set (one's) seal to (something)

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set (one's) seal to (something)

1. To put one's unique signature or official seal on something, especially a document, to indicate one's endorsement or approval. The chancellor refused to set his seal to any treaty that did not include financial aid for his country. Be sure to look over the fine print of the agreement before you set your seal to it.
2. To do or produce something in a way that demonstrates one's unique style, influence, or interpretation. Though he only produced the film, it's clear that the auteur director set his seal to it. The new CEO has made it clear she intends to set her own seal to the company. The novel is the author's attempt to set his seal to Shakespeare's "Hamlet."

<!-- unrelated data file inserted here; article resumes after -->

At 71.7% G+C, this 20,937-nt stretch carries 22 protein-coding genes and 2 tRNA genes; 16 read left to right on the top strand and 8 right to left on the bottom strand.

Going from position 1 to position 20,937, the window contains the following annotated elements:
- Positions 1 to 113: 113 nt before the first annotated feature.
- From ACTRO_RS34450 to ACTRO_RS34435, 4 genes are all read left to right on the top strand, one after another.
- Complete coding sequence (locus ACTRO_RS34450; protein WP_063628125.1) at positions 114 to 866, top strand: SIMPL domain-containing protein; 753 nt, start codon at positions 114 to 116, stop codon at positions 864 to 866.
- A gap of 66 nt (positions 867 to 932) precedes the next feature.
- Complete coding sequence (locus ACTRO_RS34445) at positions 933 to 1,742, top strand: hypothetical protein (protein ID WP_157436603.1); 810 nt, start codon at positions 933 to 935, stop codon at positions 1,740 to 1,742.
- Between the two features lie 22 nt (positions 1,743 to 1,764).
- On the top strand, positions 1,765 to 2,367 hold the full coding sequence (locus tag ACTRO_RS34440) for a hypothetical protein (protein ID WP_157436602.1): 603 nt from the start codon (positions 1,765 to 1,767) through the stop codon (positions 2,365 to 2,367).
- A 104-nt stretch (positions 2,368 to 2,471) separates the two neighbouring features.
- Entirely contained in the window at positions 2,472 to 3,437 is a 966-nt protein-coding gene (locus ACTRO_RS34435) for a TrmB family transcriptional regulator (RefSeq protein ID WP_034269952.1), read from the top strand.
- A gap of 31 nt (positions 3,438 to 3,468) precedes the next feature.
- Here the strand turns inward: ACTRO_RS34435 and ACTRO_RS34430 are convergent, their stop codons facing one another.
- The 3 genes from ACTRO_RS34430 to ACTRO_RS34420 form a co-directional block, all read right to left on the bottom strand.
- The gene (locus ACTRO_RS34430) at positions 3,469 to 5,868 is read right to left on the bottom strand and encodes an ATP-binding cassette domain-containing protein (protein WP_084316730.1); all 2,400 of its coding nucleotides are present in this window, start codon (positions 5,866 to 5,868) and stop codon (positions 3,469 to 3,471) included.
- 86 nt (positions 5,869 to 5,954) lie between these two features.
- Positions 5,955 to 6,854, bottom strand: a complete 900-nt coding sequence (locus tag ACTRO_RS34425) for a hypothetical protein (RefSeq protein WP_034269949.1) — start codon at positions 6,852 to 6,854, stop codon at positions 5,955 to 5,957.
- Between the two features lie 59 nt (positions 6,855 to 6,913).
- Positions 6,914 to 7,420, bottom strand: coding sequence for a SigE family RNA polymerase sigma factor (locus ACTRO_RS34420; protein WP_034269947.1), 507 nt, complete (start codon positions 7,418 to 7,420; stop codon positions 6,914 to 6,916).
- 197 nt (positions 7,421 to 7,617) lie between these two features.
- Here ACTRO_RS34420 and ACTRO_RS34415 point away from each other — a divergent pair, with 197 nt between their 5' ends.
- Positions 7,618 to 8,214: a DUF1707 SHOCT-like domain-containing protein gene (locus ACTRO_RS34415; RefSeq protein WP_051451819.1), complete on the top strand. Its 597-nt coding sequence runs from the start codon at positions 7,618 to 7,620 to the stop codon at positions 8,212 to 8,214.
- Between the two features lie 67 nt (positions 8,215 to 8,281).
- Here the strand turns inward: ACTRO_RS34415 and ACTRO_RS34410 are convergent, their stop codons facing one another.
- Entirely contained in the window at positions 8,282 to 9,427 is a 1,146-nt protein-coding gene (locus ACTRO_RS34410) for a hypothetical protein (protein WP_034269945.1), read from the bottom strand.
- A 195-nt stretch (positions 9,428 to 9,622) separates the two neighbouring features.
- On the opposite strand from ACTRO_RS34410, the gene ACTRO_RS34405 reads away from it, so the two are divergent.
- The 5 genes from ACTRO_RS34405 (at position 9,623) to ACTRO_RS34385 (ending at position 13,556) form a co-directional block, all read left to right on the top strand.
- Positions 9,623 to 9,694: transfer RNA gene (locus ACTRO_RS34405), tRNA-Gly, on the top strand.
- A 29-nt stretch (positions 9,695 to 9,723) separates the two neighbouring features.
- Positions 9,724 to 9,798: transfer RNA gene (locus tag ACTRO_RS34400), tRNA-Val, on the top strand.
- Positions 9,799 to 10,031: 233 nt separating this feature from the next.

See also: seal, set, to
Farlex Dictionary of Idioms. © 2015 Farlex, Inc, all rights reserved.

set one's seal on

Also, put one's seal on. Authorize, give one's approval to, as in We can go ahead as soon as the boss sets his seal on it. This idiom alludes to the old-time practice of affixing a seal on a document as a form of verification. It also began to be used more loosely in the early 1600s.
See also: on, seal, set
The American Heritage® Dictionary of Idioms by Christine Ammer. Copyright © 2003, 1997 by The Christine Ammer 1992 Trust. Published by Houghton Mifflin Harcourt Publishing Company. All rights reserved.

set (or put) your seal to (or on)

mark with your own distinctive character.
The reference in both of these idioms is to the former practice of stamping your personal seal on a completed letter or other document.
See also: seal, set, to
Farlex Partner Idioms Dictionary © Farlex 2017
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